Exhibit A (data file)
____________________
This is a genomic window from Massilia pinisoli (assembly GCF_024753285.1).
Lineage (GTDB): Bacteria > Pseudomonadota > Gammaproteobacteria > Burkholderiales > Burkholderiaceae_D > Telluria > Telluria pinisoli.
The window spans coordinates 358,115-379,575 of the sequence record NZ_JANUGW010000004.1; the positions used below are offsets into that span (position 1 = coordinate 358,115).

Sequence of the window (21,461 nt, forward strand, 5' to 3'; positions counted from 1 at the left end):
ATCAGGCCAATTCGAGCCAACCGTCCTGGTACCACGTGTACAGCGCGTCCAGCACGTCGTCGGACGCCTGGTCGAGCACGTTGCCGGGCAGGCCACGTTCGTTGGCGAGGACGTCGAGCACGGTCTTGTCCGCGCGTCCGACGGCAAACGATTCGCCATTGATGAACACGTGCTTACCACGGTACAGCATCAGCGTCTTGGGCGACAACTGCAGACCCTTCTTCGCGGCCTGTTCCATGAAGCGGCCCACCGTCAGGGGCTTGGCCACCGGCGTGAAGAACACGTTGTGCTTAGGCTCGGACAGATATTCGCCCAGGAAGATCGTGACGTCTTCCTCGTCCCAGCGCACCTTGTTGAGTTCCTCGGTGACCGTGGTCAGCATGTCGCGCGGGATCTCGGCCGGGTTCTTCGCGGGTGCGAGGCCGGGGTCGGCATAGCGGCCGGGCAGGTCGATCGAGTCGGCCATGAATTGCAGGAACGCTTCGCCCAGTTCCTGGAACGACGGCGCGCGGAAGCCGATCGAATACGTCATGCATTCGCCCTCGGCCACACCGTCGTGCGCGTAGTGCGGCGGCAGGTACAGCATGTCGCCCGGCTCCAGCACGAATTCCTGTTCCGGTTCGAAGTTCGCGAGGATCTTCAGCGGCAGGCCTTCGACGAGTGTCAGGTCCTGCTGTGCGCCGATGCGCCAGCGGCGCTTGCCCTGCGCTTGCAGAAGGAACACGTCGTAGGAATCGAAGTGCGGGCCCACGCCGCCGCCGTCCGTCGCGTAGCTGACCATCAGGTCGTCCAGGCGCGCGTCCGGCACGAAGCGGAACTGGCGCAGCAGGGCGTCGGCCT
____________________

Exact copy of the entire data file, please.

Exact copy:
This is a genomic window from Massilia pinisoli (assembly GCF_024753285.1).
Lineage (GTDB): Bacteria > Pseudomonadota > Gammaproteobacteria > Burkholderiales > Burkholderiaceae_D > Telluria > Telluria pinisoli.
The window spans coordinates 358,115-379,575 of the sequence record NZ_JANUGW010000004.1; the positions used below are offsets into that span (position 1 = coordinate 358,115).

Sequence of the window (21,461 nt, forward strand, 5' to 3'; positions counted from 1 at the left end):
ATCAGGCCAATTCGAGCCAACCGTCCTGGTACCACGTGTACAGCGCGTCCAGCACGTCGTCGGACGCCTGGTCGAGCACGTTGCCGGGCAGGCCACGTTCGTTGGCGAGGACGTCGAGCACGGTCTTGTCCGCGCGTCCGACGGCAAACGATTCGCCATTGATGAACACGTGCTTACCACGGTACAGCATCAGCGTCTTGGGCGACAACTGCAGACCCTTCTTCGCGGCCTGTTCCATGAAGCGGCCCACCGTCAGGGGCTTGGCCACCGGCGTGAAGAACACGTTGTGCTTAGGCTCGGACAGATATTCGCCCAGGAAGATCGTGACGTCTTCCTCGTCCCAGCGCACCTTGTTGAGTTCCTCGGTGACCGTGGTCAGCATGTCGCGCGGGATCTCGGCCGGGTTCTTCGCGGGTGCGAGGCCGGGGTCGGCATAGCGGCCGGGCAGGTCGATCGAGTCGGCCATGAATTGCAGGAACGCTTCGCCCAGTTCCTGGAACGACGGCGCGCGGAAGCCGATCGAATACGTCATGCATTCGCCCTCGGCCACACCGTCGTGCGCGTAGTGCGGCGGCAGGTACAGCATGTCGCCCGGCTCCAGCACGAATTCCTGTTCCGGTTCGAAGTTCGCGAGGATCTTCAGCGGCAGGCCTTCGACGAGTGTCAGGTCCTGCTGTGCGCCGATGCGCCAGCGGCGCTTGCCCTGCGCTTGCAGAAGGAACACGTCGTAGGAATCGAAGTGCGGGCCCACGCCGCCGCCGTCCGTCGCGTAGCTGACCATCAGGTCGTCCAGGCGCGCGTCCGGCACGAAGCGGAACTGGCGCAGCAGGGCGTCGGCCT